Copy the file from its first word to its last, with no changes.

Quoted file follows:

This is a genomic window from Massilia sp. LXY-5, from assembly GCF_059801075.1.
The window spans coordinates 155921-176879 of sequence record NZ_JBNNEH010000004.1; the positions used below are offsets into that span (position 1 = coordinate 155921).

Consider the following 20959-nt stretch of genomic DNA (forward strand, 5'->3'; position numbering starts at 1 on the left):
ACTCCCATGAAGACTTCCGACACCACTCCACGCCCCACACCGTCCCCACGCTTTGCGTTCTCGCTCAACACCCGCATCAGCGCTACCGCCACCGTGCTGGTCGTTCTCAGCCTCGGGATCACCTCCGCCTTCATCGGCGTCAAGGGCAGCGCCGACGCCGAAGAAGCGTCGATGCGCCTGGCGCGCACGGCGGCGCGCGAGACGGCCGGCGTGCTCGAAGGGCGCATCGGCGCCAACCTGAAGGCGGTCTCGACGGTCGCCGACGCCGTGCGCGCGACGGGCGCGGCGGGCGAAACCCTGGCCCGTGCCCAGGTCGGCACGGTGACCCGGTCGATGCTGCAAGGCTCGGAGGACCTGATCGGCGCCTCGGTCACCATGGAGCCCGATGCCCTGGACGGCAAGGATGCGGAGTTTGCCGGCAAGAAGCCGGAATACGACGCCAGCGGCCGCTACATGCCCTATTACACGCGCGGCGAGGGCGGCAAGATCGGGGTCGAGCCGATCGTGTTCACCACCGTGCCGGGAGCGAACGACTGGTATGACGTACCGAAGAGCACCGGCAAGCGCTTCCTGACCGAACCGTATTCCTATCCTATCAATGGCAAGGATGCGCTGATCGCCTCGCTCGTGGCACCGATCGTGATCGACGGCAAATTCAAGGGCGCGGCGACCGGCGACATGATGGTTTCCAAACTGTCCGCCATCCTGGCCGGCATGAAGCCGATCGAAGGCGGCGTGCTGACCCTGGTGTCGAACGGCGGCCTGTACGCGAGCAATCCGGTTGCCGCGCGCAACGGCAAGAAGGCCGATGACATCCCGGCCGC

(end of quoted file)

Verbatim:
This is a genomic window from Massilia sp. LXY-5, from assembly GCF_059801075.1.
The window spans coordinates 155921-176879 of sequence record NZ_JBNNEH010000004.1; the positions used below are offsets into that span (position 1 = coordinate 155921).

Consider the following 20959-nt stretch of genomic DNA (forward strand, 5'->3'; position numbering starts at 1 on the left):
ACTCCCATGAAGACTTCCGACACCACTCCACGCCCCACACCGTCCCCACGCTTTGCGTTCTCGCTCAACACCCGCATCAGCGCTACCGCCACCGTGCTGGTCGTTCTCAGCCTCGGGATCACCTCCGCCTTCATCGGCGTCAAGGGCAGCGCCGACGCCGAAGAAGCGTCGATGCGCCTGGCGCGCACGGCGGCGCGCGAGACGGCCGGCGTGCTCGAAGGGCGCATCGGCGCCAACCTGAAGGCGGTCTCGACGGTCGCCGACGCCGTGCGCGCGACGGGCGCGGCGGGCGAAACCCTGGCCCGTGCCCAGGTCGGCACGGTGACCCGGTCGATGCTGCAAGGCTCGGAGGACCTGATCGGCGCCTCGGTCACCATGGAGCCCGATGCCCTGGACGGCAAGGATGCGGAGTTTGCCGGCAAGAAGCCGGAATACGACGCCAGCGGCCGCTACATGCCCTATTACACGCGCGGCGAGGGCGGCAAGATCGGGGTCGAGCCGATCGTGTTCACCACCGTGCCGGGAGCGAACGACTGGTATGACGTACCGAAGAGCACCGGCAAGCGCTTCCTGACCGAACCGTATTCCTATCCTATCAATGGCAAGGATGCGCTGATCGCCTCGCTCGTGGCACCGATCGTGATCGACGGCAAATTCAAGGGCGCGGCGACCGGCGACATGATGGTTTCCAAACTGTCCGCCATCCTGGCCGGCATGAAGCCGATCGAAGGCGGCGTGCTGACCCTGGTGTCGAACGGCGGCCTGTACGCGAGCAATCCGGTTGCCGCGCGCAACGGCAAGAAGGCCGATGACATCCCGGCCGC